PARIS (HPD) — Members of the Kurdish community in France and their allies held a silent march Monday in honor of the three people killed in the recent attack on a Kurdish cultural center in Paris.
For its part, Turkey summoned the French ambassador for what it called the “black propaganda” of Kurdish activists. Some marched in Paris carrying flags of the banned Kurdistan Workers’ Party (PKK) or suggested Ankara was linked to the shooting. Turkey and some Western countries consider the PKK a terrorist organization.
A 69-year-old French man faces preliminary charges of racially motivated murder, attempted murder and illegal possession of weapons in the wake of Friday’s attack. The individual told detectives that his goal was to kill migrants or foreigners and then commit suicide, and that he harbored a “pathological” hatred of non-Europeans, according to prosecutors.
The suspect was briefly placed under psychiatric care, but then returned to regular police custody, and appeared before an investigating judge on Monday. His name has not been officially released, but the French press has identified him as William K.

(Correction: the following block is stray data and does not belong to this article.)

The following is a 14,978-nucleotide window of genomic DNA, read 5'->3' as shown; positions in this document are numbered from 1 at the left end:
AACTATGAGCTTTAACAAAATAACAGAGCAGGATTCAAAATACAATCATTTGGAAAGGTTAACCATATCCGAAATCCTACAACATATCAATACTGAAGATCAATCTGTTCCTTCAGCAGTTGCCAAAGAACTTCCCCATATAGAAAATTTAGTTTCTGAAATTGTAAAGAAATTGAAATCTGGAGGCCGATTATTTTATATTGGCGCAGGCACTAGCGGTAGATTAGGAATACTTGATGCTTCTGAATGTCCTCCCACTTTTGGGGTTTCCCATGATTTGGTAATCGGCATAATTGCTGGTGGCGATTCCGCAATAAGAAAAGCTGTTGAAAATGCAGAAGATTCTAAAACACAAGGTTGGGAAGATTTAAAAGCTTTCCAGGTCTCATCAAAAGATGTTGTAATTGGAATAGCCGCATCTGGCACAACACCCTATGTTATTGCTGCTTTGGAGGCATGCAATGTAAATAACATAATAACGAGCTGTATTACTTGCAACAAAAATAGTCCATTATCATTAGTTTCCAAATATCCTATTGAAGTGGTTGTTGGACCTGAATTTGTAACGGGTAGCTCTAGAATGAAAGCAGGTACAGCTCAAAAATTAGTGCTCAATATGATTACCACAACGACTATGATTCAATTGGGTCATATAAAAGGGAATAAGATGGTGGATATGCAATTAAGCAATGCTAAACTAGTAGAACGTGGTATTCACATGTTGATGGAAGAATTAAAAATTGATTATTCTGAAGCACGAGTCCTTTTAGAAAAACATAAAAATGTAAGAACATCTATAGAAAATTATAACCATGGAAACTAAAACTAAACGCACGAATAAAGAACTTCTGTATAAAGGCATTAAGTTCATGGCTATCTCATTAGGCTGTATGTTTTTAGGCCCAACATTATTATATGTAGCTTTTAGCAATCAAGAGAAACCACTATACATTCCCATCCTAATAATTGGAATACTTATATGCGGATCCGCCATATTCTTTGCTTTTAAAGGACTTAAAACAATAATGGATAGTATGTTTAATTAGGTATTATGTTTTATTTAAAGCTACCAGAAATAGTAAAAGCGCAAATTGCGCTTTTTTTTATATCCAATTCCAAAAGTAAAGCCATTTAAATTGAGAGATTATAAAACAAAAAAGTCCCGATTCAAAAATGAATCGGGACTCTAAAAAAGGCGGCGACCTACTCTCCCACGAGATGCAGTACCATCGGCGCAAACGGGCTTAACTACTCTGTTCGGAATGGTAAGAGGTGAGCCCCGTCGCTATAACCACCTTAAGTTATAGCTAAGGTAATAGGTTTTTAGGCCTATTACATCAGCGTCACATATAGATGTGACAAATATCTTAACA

The attack shocked and angered the French Kurdish community, which organized the silent march from the site of the attack to the site where three Kurdish activists were found dead in 2013.
Members of the Kurdish community say the police should have done more to protect the women. There were some skirmishes at the site of the attack on Friday, and then on the sidelines of a demonstration on Saturday that was mostly peaceful.
The prosecution maintains that it is obvious that the attacker acted out of racism.
French anti-racism activists and leftists have linked the attack to a racist and xenophobic climate online and in the rhetoric of far-right politicians. French authorities have reported an increase in crimes with racist or religious motives in recent years.
French authorities called Friday’s attack an isolated incident, but some Kurdish activists in Paris believe it was politically motivated.
Turkey summoned the French ambassador, Herve Magro, on Monday to convey its concern over what it called black propaganda that Kurdish groups are waging against Ankara after the attack, Turkey’s state news agency Anadolu reported.
Turkey “expects France to act prudently on the incident and not allow the terrorist organization (PKK) to further its cunning agenda,” Anadolu reported.
The PKK has waged an armed separatist insurgency against the Turkish state since 1984. The conflict has killed thousands and displaced more.
The Turkish army has fought PKK-affiliated militants in southeastern Turkey, northern Iraq and northern Syria.